View Single Post
Old 13th February 2005, 06:04 AM   #15
Jim McDougall
EAA Research Consultant
 
Jim McDougall's Avatar
 
Join Date: Dec 2004
Location: Route 66
Posts: 6,684
Default

Although I cannot claim any aptitude toward physics, I cannot resist being 'drawn' to this fascinating thread!! As always, Jens poses intriguing questions on most unusual topics.

The subject of metallurgy as applied in the blades of edged weapons has often been discussed here, as has the more esoteric aspect of the use of meteoric iron, but little concerning magnetic properties in blades has been considered. The exception, as has been noted by Nechesh, was his post of several years ago and is linked in his previous post.

The presence of lodestones, or magnetite with the iron attracting properties discussed, has been known since early Greek times. Other than being considered an interesting anomaly, it does not seem that this curious material keyed any special purpose. One of the primary features of magnetism has been its use in navigation and the development of the compass, but this apparantly did not occur until about the end of the 11th century AD in China.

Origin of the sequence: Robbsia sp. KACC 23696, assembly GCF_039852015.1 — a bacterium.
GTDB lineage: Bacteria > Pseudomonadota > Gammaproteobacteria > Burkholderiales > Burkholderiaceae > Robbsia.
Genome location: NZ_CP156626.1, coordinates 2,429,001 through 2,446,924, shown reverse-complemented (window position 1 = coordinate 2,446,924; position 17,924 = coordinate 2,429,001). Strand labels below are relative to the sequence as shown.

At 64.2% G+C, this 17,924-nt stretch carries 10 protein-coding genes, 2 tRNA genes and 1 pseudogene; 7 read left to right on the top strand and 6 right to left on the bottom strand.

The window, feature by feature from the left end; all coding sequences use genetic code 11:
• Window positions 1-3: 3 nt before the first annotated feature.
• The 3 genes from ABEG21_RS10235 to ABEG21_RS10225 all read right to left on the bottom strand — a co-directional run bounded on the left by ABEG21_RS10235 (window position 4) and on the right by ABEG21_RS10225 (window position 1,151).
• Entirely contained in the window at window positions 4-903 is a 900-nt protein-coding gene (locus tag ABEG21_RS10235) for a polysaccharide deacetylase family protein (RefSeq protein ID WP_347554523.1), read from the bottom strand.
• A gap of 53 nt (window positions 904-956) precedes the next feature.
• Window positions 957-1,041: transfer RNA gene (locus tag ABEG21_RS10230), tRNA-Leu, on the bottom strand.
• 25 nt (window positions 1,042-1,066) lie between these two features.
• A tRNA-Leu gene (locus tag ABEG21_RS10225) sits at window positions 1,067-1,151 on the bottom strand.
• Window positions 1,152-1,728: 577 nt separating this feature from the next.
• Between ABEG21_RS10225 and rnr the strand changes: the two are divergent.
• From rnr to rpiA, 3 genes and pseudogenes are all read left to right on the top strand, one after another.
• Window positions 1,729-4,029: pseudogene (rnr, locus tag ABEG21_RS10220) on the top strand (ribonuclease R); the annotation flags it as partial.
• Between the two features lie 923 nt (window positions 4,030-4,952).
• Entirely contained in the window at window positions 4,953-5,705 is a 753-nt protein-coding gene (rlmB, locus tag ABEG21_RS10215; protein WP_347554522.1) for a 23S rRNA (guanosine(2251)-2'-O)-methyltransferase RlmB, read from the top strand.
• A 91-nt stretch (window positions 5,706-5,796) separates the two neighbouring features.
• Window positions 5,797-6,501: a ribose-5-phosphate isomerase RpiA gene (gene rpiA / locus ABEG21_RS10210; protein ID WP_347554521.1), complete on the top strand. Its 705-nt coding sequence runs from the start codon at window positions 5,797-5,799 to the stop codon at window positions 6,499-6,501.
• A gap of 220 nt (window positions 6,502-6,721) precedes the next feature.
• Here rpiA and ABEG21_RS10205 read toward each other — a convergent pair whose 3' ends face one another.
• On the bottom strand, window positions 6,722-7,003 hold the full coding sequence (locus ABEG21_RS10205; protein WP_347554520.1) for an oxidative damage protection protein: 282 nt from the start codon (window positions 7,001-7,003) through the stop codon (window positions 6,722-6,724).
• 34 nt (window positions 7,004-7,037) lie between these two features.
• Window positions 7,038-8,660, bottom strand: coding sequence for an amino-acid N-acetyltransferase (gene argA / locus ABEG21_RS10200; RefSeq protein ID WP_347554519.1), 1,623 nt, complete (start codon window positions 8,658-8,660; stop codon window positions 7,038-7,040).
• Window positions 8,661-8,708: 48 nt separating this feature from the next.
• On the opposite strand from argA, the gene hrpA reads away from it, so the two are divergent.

There are no references in old Greek and Roman literature about the directive properties of magnetic material (the term magnet came from the Greek term for people called the Magnetes who lived in Magnesia,in Thessaly).
The first use of crude compasses at sea is reported by the Chinese, and believed to refer to those used by Muslim traders in regions between Canton and Sumatra in latter 11th c.
There was little attention given to magnetic navigation in the west until the latter 16th century with most attention applied to celestial navigation, aside from isolated interest.

Since lodestone, or magnetite was so little known through these periods of history, and certain ferromagnetic metals such as nickel and cobalt were not identified until the 18th and 19th centuries, it does not seem that there would have been any deliberate attention given to applying magnetic properties in forged steel in early times. It does seem however, that the occurence of such forces would have inspired mystical and occult attention, along with other natural phenomenon such as meteoric iron.

Although as I have noted, I cannot add much to the discussion on the physical properties of magnetism, I just wanted to share some observations that pertain to the historical perspective,

Best regards,
Jim
Jim McDougall is offline   Reply With Quote